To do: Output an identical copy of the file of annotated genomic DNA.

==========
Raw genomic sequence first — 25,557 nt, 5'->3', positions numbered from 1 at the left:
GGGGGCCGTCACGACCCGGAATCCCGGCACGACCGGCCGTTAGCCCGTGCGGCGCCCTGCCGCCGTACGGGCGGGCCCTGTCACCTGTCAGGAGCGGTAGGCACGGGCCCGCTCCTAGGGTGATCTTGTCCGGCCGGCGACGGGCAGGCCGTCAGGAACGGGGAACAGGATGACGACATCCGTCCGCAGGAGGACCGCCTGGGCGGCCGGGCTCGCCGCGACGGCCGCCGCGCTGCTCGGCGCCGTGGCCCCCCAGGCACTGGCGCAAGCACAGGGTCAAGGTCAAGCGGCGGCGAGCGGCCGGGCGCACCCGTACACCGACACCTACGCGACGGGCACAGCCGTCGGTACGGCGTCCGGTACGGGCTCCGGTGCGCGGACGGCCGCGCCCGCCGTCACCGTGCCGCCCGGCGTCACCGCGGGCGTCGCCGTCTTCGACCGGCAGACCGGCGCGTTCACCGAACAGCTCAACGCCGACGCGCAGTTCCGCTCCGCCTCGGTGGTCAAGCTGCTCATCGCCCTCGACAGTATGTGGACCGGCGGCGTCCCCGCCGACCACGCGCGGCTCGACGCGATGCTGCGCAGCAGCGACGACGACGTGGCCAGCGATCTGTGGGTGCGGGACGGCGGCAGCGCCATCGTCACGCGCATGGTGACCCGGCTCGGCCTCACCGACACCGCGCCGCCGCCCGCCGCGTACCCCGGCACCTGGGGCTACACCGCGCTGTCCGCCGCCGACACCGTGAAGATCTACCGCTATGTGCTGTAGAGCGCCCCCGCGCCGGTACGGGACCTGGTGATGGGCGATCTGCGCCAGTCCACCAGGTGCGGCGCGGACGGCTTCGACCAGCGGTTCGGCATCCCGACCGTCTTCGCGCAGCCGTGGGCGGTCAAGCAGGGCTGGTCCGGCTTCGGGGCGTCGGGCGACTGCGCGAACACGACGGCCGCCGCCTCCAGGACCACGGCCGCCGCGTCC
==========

Raw genomic sequence first — 25,557 nt, 5'->3', positions numbered from 1 at the left:
GGGGGCCGTCACGACCCGGAATCCCGGCACGACCGGCCGTTAGCCCGTGCGGCGCCCTGCCGCCGTACGGGCGGGCCCTGTCACCTGTCAGGAGCGGTAGGCACGGGCCCGCTCCTAGGGTGATCTTGTCCGGCCGGCGACGGGCAGGCCGTCAGGAACGGGGAACAGGATGACGACATCCGTCCGCAGGAGGACCGCCTGGGCGGCCGGGCTCGCCGCGACGGCCGCCGCGCTGCTCGGCGCCGTGGCCCCCCAGGCACTGGCGCAAGCACAGGGTCAAGGTCAAGCGGCGGCGAGCGGCCGGGCGCACCCGTACACCGACACCTACGCGACGGGCACAGCCGTCGGTACGGCGTCCGGTACGGGCTCCGGTGCGCGGACGGCCGCGCCCGCCGTCACCGTGCCGCCCGGCGTCACCGCGGGCGTCGCCGTCTTCGACCGGCAGACCGGCGCGTTCACCGAACAGCTCAACGCCGACGCGCAGTTCCGCTCCGCCTCGGTGGTCAAGCTGCTCATCGCCCTCGACAGTATGTGGACCGGCGGCGTCCCCGCCGACCACGCGCGGCTCGACGCGATGCTGCGCAGCAGCGACGACGACGTGGCCAGCGATCTGTGGGTGCGGGACGGCGGCAGCGCCATCGTCACGCGCATGGTGACCCGGCTCGGCCTCACCGACACCGCGCCGCCGCCCGCCGCGTACCCCGGCACCTGGGGCTACACCGCGCTGTCCGCCGCCGACACCGTGAAGATCTACCGCTATGTGCTGTAGAGCGCCCCCGCGCCGGTACGGGACCTGGTGATGGGCGATCTGCGCCAGTCCACCAGGTGCGGCGCGGACGGCTTCGACCAGCGGTTCGGCATCCCGACCGTCTTCGCGCAGCCGTGGGCGGTCAAGCAGGGCTGGTCCGGCTTCGGGGCGTCGGGCGACTGCGCGAACACGACGGCCGCCGCCTCCAGGACCACGGCCGCCGCGTCC